William Lipscomb( Chemist, Nobel Prize in Chemistry in 1976.)
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Biography William Lipscomb
Lipscomb, William (Lipscomb, William) (p. 1919) (USA). Nobel Prize in Chemistry 1976.
Born December 9, 1919 in Cleveland (pc. Ohio) in the family of William Nunn Lipscomb, and Edna Paterson Porter. A year later the family moved to Lexington (pc. Kentucky). After completing secondary school Lipscomb entered the Kentucky University and in 1941 received a bachelor's degree Chemistry. That same fall he began his studies in physics in graduate school at Caltech. Under the influence of the Nobel laureate Pauling L. Lipscomb a year turned to physical chemistry, and Pauling became his supervisor.
In 1942-1945 Lipscomb spent working for the Office of Research and Development United States, related to military needs
. Returning in 1945 with the California Institute of Technology, . next year he defended his thesis on the X-ray crystallography and diffraction of electrons in organic compounds, . after which he became an assistant (in physical chemistry) University of Minnesota, . 1950 - Adjunct Professor, . and in 1954 - full professor,
. In 1959, Lipscomb became a professor at Harvard University, and from 1962 to 1965 he headed the Department of Chemistry. There he continues to work
. Lipscomb so defined his task: 'My original intention in the late 40-ies was that, . to spend several years on the detailed study of boranes, . and then draw up a systematic description of the valence of the vast number of compounds, . which is inherent in the lack of electrons,
. The first connection of the number is not found in nature boranes, known as boranes, have been synthesized by German chemist Alfred rod (1876-1946) as early as 1912. The structure of boranes remained unknown, but their empirical formulas gave reason to assume the existence of unusual chemical bonds in their molecules.
To solve this problem ought to study the properties of boranes. Chemistry of boranes was considered an extremely complex area, as borani extremely volatile, unstable and even explosive. Lipscomb has developed a new technology for the study of these compounds by X-ray diffraction in high vacuum at low temperature. As a result of experiments he was able to describe their structure in the form of kletkopodobnyh polyhedra.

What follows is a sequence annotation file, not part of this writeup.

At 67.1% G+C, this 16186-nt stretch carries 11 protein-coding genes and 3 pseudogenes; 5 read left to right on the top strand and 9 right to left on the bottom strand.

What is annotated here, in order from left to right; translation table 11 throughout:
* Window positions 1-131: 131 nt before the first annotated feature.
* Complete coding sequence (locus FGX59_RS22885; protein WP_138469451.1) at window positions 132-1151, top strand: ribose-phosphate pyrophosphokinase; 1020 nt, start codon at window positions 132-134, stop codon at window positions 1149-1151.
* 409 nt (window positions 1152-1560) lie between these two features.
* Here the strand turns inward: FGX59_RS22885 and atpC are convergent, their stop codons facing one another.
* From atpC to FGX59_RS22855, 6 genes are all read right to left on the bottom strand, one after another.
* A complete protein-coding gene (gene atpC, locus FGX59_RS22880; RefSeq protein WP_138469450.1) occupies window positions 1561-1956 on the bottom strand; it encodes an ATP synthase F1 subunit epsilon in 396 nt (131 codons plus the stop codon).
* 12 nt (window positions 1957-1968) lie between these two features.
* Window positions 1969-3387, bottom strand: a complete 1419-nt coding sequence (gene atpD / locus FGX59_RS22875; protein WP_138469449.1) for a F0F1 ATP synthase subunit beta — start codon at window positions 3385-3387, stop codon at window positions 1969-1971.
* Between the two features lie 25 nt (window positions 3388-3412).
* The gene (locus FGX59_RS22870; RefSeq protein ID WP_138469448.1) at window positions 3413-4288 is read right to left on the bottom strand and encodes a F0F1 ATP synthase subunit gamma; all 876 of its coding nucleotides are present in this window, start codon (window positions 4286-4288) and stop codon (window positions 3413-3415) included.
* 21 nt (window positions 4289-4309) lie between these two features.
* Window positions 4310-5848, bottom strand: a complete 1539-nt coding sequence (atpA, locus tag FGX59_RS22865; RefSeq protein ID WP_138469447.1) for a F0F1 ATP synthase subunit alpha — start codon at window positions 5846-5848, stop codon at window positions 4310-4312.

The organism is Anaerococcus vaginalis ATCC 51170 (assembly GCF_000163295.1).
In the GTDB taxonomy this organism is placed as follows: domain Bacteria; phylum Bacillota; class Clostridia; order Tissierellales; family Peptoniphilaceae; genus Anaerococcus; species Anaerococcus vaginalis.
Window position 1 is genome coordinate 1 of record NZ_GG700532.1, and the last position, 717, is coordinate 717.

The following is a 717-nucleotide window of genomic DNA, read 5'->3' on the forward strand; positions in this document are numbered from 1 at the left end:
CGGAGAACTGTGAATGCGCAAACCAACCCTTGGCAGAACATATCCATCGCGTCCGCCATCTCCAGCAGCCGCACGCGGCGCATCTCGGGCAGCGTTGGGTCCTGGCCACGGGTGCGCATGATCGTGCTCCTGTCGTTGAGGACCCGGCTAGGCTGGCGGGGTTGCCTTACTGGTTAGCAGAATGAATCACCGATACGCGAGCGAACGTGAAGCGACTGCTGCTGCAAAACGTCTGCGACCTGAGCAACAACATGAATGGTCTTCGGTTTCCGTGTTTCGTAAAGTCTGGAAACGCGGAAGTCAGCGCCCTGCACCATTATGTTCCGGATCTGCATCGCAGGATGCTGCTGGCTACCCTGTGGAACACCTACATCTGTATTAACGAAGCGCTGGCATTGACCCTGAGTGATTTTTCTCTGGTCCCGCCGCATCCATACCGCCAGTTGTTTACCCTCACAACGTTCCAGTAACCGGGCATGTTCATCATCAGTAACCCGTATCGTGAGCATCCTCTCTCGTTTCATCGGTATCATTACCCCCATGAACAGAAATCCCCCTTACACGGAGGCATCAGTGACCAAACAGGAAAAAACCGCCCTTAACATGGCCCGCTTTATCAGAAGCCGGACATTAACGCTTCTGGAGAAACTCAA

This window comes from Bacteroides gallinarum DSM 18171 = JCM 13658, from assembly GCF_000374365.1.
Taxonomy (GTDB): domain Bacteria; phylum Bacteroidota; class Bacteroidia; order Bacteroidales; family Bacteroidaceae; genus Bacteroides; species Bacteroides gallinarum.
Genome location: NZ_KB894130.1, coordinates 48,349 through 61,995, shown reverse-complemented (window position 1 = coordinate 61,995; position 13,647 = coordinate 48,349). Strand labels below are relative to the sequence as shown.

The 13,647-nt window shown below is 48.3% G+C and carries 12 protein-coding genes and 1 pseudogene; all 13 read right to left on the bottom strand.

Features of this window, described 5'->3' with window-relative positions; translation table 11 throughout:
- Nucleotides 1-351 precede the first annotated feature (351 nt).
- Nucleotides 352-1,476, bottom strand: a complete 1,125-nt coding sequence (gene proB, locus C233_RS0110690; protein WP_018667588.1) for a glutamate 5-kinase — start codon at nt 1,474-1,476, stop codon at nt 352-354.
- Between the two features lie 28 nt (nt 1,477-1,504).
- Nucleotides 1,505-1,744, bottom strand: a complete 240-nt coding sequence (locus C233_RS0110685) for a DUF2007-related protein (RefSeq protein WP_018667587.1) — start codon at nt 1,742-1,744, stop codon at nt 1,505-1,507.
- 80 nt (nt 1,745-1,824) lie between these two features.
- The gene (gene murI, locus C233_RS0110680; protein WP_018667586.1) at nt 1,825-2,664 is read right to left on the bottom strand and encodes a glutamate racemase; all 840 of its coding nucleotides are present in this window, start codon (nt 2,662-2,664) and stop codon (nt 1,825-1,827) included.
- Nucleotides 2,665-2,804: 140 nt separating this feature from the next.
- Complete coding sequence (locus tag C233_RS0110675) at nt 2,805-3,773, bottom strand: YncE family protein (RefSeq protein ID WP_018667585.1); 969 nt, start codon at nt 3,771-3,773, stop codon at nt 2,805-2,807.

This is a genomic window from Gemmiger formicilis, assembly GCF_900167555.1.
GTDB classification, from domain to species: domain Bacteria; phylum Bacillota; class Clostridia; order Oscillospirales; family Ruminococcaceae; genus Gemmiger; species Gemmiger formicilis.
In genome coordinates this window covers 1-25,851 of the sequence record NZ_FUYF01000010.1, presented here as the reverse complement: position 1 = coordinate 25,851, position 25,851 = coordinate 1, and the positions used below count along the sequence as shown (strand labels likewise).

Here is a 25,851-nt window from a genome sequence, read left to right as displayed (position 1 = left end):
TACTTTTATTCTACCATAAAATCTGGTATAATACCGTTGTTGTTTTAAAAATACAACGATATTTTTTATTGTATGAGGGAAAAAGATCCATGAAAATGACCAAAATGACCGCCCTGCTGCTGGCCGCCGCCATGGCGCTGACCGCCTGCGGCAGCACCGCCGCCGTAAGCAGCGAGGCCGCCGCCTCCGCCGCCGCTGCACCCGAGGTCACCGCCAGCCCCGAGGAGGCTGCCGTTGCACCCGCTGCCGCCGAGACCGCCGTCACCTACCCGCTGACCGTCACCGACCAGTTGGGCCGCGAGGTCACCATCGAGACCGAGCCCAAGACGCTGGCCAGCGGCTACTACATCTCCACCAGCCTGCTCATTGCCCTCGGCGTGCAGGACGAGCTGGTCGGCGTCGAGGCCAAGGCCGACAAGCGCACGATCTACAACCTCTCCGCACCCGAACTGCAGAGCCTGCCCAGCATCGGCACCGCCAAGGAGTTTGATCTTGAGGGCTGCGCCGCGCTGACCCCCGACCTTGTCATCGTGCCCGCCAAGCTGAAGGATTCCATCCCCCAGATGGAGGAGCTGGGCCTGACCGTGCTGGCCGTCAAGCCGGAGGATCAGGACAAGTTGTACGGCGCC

He wanted to solve the problem of the structure of boranes and theoretically. The difficulty lay in the fact that the boron atoms of the electrons is not enough to separate them from interacting hydrogen atoms. In work performed with B. Crawford and W. Eberhardt X. In 1953, a message which appeared in the following year in the 'Journal of Chemical Physics', he speculated that the lack of electrons is only a seeming. Some of the atoms in the molecules of boranes do not participate in conventional two-center covalent bonds, and three-center, which combines a pair of electrons or 3 atoms of boron or 2 boron atoms and one hydrogen atom, forming the so-called hydrogen bridge. 'We have dared to several prophecies - later the author wrote this article - previously only consolation is that too if we are to join the ranks of predictors that failed in the chemistry of boranes, we find ourselves in the best companies'.
The concept of three-center bonds turned out to be not only correct, but also became the key to the new topological theory of the formation of chemical bonds in boranes. Moreover, Lipscomb applied this new modification of the theory of chemical bonds to the understanding of reactivity in carboranes, which are used in the synthesis of polymers, show a remarkable resistance to thermal and chemical degradation. R. Grimes in the journal 'Science' has suggested that carboranes have a profound impact on the future of organic synthesis since that 'revolution' in the perception of the covalent bond, which caused work on the chemistry of boranes Lipscomb.
In 1976, Lipscomb was awarded the Nobel Prize 'for the study of the structure of boranes, clarifying the problem of chemical bonds'. Regarding the award of the prize, he replied thus: 'I know that he wrote many good articles on boranes, but had never been convinced that they are reading'.
After the transition in 1959 at Harvard University, his attention shifted to the area of biochemical problems. He became interested in the structure of complex proteins as a means of studying their functions in the human body. His innovative approach was a combination of diffraction of X-rays with computer technology. For example, he carried out a structural analysis of the digestive enzyme carboxypeptidase A, which gave rise to speak on the proposed mechanism of action of this enzyme. He himself considers this his best work study.
He worked and the problem of regulating the enzyme aspartate transkarbamoilazy, which controls the synthesis of amino acids in mammals. This enzyme is crucial for the growth of cells in all living organisms.
Results differ Lipscomb versatility and flexibility of approaches. This is how he says himself: 'As I am a physical chemist. I have received an academic degree related to the field of physical chemistry. Previously, I worked in the field of inorganic ... now - as a biochemist. But do not look for a contradiction. It's all the structure and function '.
Playing the clarinet with almost professional skill ( 'Chamber music - my insatiable passion'), in their scientific articles quoted by Lewis Carroll and is a society of admirers of Sherlock Holmes.